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The Older Kids… Please Read!

10 Mar

Orphan preparing for trade school
Dawt Par, age 18

Dear Friends,

It has always been our policy that orphans must be younger than 18 to be placed on the Orphan’s Tear website. One reason for that policy is because we hope that 18-year-olds will be able to support themselves by the time they finish their secondary education. We’ve also found that people are more likely to sponsor younger children at Orphan’s Tear. Older children are usually passed over by potential sponsors. When a sponsored child reaches age 18, we notify the sponsor and discontinue the sponsorship.

But what happens to those older children once they must leave their orphanage? Very few, if any, move on to higher education, but some do go on to Bible School if they can find a sponsor. Most must find a way to support themselves, and so they look for a job. Without skills, however, only the most menial jobs are available—the kind that pay very little. For example, a laborer in Myanmar who works in the fields will earn just one dollar for a ten-hour work day. The same rate is paid to road workers. These hard-working laborers are trapped in grinding poverty all their lives.

For those who have skills, however, there are better jobs. So we’re beginning to make an effort to provide some skills training for our older orphans to help them better support themselves once they leave their orphanages.

In Myanmar, we’ve just launched a sewing school through the purchase of 15 treadle sewing machines and by providing a teacher’s salary for a year. We’ve also just begun special English language classes by paying for two teachers’ salaries for a year. And we hope to start classes for computer training, hair dressing and watch repairing. These kinds of skills can open doors of opportunity for our older orphan children that would otherwise remain closed.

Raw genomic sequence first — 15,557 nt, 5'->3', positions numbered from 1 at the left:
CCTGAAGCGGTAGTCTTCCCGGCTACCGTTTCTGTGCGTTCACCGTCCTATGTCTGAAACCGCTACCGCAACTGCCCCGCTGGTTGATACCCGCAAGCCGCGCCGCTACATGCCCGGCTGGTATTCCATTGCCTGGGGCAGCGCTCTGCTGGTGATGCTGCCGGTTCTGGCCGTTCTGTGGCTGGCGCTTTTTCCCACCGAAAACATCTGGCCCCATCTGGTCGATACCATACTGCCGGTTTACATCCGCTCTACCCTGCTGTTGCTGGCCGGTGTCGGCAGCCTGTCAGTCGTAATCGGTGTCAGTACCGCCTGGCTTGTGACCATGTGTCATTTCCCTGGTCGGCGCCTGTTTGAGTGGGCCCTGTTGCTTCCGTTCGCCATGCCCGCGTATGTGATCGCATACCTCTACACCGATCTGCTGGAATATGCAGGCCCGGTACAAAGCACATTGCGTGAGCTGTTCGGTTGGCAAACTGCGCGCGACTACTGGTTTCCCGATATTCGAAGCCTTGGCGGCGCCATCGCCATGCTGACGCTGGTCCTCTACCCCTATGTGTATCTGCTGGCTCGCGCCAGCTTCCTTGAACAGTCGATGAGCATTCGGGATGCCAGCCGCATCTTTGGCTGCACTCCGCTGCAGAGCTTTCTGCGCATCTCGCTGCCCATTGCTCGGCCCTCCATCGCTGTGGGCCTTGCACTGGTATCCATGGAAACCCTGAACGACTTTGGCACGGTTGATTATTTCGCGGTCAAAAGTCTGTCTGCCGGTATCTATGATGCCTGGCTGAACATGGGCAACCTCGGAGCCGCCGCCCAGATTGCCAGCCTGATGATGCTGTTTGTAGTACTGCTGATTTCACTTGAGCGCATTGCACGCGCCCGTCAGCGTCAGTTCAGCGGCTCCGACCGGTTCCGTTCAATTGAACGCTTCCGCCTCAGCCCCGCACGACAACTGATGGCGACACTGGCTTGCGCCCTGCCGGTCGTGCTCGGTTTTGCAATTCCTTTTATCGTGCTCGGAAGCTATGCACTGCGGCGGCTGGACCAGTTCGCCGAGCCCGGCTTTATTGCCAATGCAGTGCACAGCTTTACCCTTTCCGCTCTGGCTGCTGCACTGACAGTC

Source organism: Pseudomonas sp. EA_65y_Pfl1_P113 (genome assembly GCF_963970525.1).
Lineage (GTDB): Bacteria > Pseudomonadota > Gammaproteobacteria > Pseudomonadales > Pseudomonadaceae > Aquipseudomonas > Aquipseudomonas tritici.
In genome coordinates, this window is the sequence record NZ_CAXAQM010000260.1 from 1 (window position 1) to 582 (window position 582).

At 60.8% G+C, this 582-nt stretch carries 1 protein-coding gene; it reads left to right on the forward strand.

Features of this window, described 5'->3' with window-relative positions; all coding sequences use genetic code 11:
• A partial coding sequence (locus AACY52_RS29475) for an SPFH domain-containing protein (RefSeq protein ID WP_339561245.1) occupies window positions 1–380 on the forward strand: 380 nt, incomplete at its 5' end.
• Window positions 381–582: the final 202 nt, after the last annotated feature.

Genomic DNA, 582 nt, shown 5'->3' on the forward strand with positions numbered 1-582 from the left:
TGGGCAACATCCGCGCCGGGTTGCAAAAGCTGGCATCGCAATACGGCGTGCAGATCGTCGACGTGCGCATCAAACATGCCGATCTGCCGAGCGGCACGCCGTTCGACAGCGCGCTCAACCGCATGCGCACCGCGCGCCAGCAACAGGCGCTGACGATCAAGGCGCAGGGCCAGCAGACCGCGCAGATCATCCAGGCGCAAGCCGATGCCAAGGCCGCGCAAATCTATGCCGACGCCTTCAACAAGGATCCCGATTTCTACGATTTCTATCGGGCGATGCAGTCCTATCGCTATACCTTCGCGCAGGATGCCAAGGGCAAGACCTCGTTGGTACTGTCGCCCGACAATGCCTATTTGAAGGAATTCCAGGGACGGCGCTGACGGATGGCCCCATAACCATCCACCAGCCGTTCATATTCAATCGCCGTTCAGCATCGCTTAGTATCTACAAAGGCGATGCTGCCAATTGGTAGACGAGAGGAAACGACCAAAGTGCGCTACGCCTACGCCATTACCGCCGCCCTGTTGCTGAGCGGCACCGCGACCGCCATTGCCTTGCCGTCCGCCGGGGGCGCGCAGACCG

We hope to do much more of this kind of thing, not only for our older orphans in Myanmar, but also for our older orphans in Pakistan, India, Tanzania, Kenya, Sri Lanka and Haiti. Many of our orphanage directors have talked to me about this, but I’ve always explained to them that we just don’t have the funding. But I’ve been praying, and I think I have a God-inspired idea to turn dreams into reality.

Orphan too old for sponsorship
Khamh Bawi Thawng, age 15

I’m sure you’ve heard the news that most U.S. taxpayers are going to receive a check for $600 in the mail, beginning in May, in order to stimulate our economy. Even in a recession, however, our economy is still in the economic stratosphere compared to most of the world’s nations. So may I ask that you prayerfully consider using some or all of your “gift” from the I.R.S to lift some orphans who are currently trapped on the world’s lowest economic rung? They are our little brothers and sisters in Christ.

Becky and I are going to give 100% of our tax rebates to these two funds, and we’re asking you to join us. If every orphan sponsor would do this, it would result in $225,600! That would certainly stimulate heaven’s economy (with all that treasure laid up in heaven), and it would dramatically improve the future of the child (or children) whom you sponsor, as well as the lives of thousands of our orphans through the vocational training that it would provide for years to come. The more funds we have, the more we can do to help our older orphans get a good start in adult life. A young woman in Myanmar, for example, can receive training to be a nurse for only about $500.

I suspect that most of us would have survived without the tax rebates that are coming our way. So I hope we will all seize the opportunity to use our windfalls for God’s glory. If you want to be a part of this initiative, I would sure appreciate your letting me know right away (just contact us ), because we’re making plans for several vocational skills projects that we want to implement immediately. Then, when your tax rebate check arrives, just send a check to Orphan’s Tear with “Education Fund” in the memo. Or you can give by credit card by clicking on this link: Education Fund. Thanks so much!

For the Children,

David

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